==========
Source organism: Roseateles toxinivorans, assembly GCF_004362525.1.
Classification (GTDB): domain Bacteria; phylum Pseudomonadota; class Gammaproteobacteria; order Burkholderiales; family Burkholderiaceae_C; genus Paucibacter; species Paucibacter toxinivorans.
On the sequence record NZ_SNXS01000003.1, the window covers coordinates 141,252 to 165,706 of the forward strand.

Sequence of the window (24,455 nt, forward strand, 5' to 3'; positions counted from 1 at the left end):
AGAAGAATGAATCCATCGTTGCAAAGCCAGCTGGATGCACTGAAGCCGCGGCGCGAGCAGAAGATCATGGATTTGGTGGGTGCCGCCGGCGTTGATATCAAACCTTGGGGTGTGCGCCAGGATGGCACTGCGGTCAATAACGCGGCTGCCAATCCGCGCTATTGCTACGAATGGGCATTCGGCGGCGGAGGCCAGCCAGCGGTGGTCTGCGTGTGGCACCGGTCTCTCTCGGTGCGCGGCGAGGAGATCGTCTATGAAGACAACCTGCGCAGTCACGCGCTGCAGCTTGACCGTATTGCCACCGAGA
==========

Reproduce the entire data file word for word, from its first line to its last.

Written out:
Source organism: Roseateles toxinivorans, assembly GCF_004362525.1.
Classification (GTDB): domain Bacteria; phylum Pseudomonadota; class Gammaproteobacteria; order Burkholderiales; family Burkholderiaceae_C; genus Paucibacter; species Paucibacter toxinivorans.
On the sequence record NZ_SNXS01000003.1, the window covers coordinates 141,252 to 165,706 of the forward strand.

Sequence of the window (24,455 nt, forward strand, 5' to 3'; positions counted from 1 at the left end):
AGAAGAATGAATCCATCGTTGCAAAGCCAGCTGGATGCACTGAAGCCGCGGCGCGAGCAGAAGATCATGGATTTGGTGGGTGCCGCCGGCGTTGATATCAAACCTTGGGGTGTGCGCCAGGATGGCACTGCGGTCAATAACGCGGCTGCCAATCCGCGCTATTGCTACGAATGGGCATTCGGCGGCGGAGGCCAGCCAGCGGTGGTCTGCGTGTGGCACCGGTCTCTCTCGGTGCGCGGCGAGGAGATCGTCTATGAAGACAACCTGCGCAGTCACGCGCTGCAGCTTGACCGTATTGCCACCGAGA